California Public Employees’ Retirement System is focusing on co-investments and separately managed accounts to cut fees in its private equity program, at least for now, de-emphasizing its ambitious plan to build two $10 billion funds with itself as the sole LP.
Private equity director Greg Ruiz provided rare details on the $410 billion pension’s private equity plans at its investment committee meeting Monday. He spoke at length about ways to improve the PE program’s performance – but made no mention of the funds, which have been on ice since gaining board approval last year.
The funds were part of a “four-pillar” strategy in private equity, which also included emerging managers and traditional partnerships, according to a previous presentation, and were commonly referred to as “pillars III and IV.”
The board approved that plan early last year, as Buyouts reported, but the system has said next to nothing about it since. In an interview with Reuters last year, former chief investment officer Ben Meng said CalPERS was taking its time with the ambitious plan.
The plan drew enormous buzz as a seeming attempt by the US’s largest pension fund to follow the so-called “Canadian model,” wherein pension funds operate private equity in-house to avoid the asset class’s costly fees. Ted Eliopoulos, Meng’s predecessor, said in 2018 the funds would operate as separate accounts with CalPERS as the sole LP and would not be directly owned by CalPERS, as Buyouts reported.
“The entire PE strategy is still moving forward, but we have nothing to announce at this time,” CalPERS spokesperson Megan White told Buyouts when asked if the funds were still happening.
Ruiz’s strategy going forward
Ruiz presented a list of “implementation highlights” from fiscal year 2019-20, which included partnerships with existing and new managers, an expansion of capital deployment and a “commenced strategic planning process.”
While private equity has added value to the fund over the last several years, it could do better, he said.
“Without private equity’s contribution to the total fund over the past decades, we would have lower aggregate returns today,” Ruiz said, according to a rush transcript of Monday’s meeting. “I believe, however, there is a second important question we need to ask ourselves, and that is has the CalPERS private equity program performed at or near its potential? I believe the answer to that question is that it has not.”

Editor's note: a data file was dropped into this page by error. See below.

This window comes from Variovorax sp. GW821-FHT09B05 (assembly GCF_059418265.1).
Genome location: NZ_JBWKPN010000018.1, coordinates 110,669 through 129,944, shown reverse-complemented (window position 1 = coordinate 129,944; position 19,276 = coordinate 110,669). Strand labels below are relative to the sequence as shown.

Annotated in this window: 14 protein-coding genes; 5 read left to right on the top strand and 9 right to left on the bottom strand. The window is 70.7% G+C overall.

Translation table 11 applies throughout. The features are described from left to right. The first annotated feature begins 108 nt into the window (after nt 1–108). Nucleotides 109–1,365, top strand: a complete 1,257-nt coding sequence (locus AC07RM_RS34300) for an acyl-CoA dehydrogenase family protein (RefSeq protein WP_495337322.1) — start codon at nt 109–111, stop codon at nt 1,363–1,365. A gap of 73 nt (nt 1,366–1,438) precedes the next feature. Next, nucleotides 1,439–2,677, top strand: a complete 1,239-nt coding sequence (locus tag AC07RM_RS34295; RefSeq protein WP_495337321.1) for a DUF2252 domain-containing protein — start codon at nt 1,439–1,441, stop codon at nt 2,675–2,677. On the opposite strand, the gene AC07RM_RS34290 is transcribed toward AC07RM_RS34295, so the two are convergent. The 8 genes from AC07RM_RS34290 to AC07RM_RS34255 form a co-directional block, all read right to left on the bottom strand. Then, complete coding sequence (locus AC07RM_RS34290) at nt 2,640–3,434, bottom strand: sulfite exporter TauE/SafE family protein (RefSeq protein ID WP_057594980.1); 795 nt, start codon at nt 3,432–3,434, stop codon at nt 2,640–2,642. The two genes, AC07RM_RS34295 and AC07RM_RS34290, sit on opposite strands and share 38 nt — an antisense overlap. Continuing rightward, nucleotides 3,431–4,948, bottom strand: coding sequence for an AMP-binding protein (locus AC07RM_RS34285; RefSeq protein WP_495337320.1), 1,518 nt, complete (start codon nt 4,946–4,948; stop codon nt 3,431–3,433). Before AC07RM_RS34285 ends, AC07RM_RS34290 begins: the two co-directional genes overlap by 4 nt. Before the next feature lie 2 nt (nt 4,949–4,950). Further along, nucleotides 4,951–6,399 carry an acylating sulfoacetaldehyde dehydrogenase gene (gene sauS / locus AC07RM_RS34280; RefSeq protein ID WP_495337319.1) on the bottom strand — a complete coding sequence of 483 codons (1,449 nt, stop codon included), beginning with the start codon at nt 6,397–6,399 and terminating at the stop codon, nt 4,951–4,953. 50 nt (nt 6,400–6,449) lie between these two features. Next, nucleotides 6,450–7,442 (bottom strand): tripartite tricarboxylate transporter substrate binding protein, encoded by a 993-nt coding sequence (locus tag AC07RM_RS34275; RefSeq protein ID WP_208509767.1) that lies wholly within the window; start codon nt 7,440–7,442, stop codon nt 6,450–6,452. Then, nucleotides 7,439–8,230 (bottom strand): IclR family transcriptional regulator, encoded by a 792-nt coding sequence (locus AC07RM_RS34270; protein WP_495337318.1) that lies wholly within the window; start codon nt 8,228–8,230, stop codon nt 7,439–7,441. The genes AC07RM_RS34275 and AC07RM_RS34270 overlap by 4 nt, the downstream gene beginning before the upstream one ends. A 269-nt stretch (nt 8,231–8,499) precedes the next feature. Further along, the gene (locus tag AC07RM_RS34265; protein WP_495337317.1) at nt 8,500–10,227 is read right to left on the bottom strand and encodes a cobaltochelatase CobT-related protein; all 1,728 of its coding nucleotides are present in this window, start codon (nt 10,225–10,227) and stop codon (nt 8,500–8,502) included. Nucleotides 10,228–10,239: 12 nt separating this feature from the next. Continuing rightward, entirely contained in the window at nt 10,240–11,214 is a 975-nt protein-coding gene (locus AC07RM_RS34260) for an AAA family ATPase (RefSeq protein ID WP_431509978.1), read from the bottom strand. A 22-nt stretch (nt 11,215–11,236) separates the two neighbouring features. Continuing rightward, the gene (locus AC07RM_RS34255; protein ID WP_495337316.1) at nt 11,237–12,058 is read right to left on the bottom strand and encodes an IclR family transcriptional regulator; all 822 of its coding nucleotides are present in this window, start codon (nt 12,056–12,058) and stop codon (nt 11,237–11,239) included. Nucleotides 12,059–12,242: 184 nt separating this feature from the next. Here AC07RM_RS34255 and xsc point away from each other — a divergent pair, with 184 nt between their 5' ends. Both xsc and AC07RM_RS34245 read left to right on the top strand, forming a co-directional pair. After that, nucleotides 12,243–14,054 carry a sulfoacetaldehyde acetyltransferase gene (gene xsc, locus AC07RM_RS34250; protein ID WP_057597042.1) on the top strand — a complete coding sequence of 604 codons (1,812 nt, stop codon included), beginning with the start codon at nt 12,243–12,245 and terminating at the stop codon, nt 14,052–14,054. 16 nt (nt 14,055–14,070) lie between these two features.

Ruiz provided four “significant drivers” for why he felt that was the case: a lack of consistent capital deployment, a lack of strategic consistency, a lack of diversification and a lack of cost efficiency. “We understand the reasons for the private equity program’s under-performance, and believe these drivers are reversible over time,” he said.
First was inconsistent capital deployment. CalPERS drastically cut back its private equity commitment pace after the 2008 financial crisis. After committing $14.5 billion in 2007 and $11 billion in 2008, it committed less than $1 billion over the next two years then did not get over $5 billion until 2019, when it committed $6.9 billion, according to documents on its website.
Ruiz also said the fund has cycled through too many PE strategies over time, and would create a “focused” approach involving “deep partnerships with high quality managers, ramping our co-investment program and integrating data into all aspects of our program.”
“We are progressing through a strategic planning process now to clarify our direction for the coming five to 10 years and we’ve already created the focused work,” Ruiz said.
Ruiz provided no details about what this plan was. He did say staff was commencing a “second and final phase” of it.
“We view this as critical to firmly establishing our approach and we look forward to sharing our findings with you,” he said.
As for diversification, Ruiz said the private equity portfolio has not kept up with how the industry has “evolved materially” over the past decade. Its portfolio is heavily concentrated in buyouts, which performs well on a long-term basis, with a relatively small focus on venture or growth equity, which are more focused on technology and which have performed better in recent periods, according to a separate presentation from private equity consultant Meketa Investment Group.
Cost efficiency would come from “scaling” the fund’s co-investment program. The fund’s commitments for the first half of 2020 included co-investments or separately managed accounts with Francisco Partners, which Buyouts covered, Advent International and General Atlantic, among others, according the the fund’s website.
When asked by investment committee chair Theresa Taylor if the more steady investment pace would also help save on fees, Ruiz said it would.
“For us to be a reliable co-investing partner, we need to be consistent with how we deploy our capital, both to funds and to co-investing,” Ruiz said. “Consistency and kind of having a deep partnership approach with our GPs is critical to us securing co-investment over time, which will help us lower the overall cost of the program.”
As of June 30, CalPERS’ co-investments and direct investments totaled $1 billion in net asset value. Its separate accounts totaled $4.5 billion in NAV.
As of September 11, CalPERS total fund market value was just over $410 billion. Its private equity program was valued at $24.6 billion as of June 30. Its program weight is 6.3 percent, below its 8 percent target.
Earlier this year, a consultant’s report said CalPERS’ PE returns in calendar year 2019 were its slowest in a decade, as Buyouts reported.
Action Item: read the total fund investment presentation from the September 14 investment committee meeting here.